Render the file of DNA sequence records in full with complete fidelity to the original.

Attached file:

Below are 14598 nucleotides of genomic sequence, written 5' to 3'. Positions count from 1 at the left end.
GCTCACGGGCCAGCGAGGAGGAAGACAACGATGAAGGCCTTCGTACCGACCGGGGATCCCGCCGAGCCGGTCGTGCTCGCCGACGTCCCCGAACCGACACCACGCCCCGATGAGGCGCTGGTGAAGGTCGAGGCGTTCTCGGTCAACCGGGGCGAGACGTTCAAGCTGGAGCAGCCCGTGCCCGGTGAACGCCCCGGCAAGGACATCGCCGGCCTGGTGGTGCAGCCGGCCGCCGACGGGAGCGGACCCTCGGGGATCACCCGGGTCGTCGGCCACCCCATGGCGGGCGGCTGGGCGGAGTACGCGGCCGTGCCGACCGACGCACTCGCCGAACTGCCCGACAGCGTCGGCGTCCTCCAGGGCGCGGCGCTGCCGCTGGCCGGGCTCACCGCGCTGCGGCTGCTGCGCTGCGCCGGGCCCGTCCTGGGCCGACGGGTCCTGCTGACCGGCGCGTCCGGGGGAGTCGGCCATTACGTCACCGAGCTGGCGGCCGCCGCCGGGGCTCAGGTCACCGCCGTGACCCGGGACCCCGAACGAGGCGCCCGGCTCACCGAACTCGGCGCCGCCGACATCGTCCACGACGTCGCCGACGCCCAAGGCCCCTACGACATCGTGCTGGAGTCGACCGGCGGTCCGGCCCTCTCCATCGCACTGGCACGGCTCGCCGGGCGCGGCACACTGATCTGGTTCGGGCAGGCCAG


Below are 14598 nucleotides of genomic sequence, written 5' to 3'. Positions count from 1 at the left end.
GCTCACGGGCCAGCGAGGAGGAAGACAACGATGAAGGCCTTCGTACCGACCGGGGATCCCGCCGAGCCGGTCGTGCTCGCCGACGTCCCCGAACCGACACCACGCCCCGATGAGGCGCTGGTGAAGGTCGAGGCGTTCTCGGTCAACCGGGGCGAGACGTTCAAGCTGGAGCAGCCCGTGCCCGGTGAACGCCCCGGCAAGGACATCGCCGGCCTGGTGGTGCAGCCGGCCGCCGACGGGAGCGGACCCTCGGGGATCACCCGGGTCGTCGGCCACCCCATGGCGGGCGGCTGGGCGGAGTACGCGGCCGTGCCGACCGACGCACTCGCCGAACTGCCCGACAGCGTCGGCGTCCTCCAGGGCGCGGCGCTGCCGCTGGCCGGGCTCACCGCGCTGCGGCTGCTGCGCTGCGCCGGGCCCGTCCTGGGCCGACGGGTCCTGCTGACCGGCGCGTCCGGGGGAGTCGGCCATTACGTCACCGAGCTGGCGGCCGCCGCCGGGGCTCAGGTCACCGCCGTGACCCGGGACCCCGAACGAGGCGCCCGGCTCACCGAACTCGGCGCCGCCGACATCGTCCACGACGTCGCCGACGCCCAAGGCCCCTACGACATCGTGCTGGAGTCGACCGGCGGTCCGGCCCTCTCCATCGCACTGGCACGGCTCGCCGGGCGCGGCACACTGATCTGGTTCGGGCAGGCCAG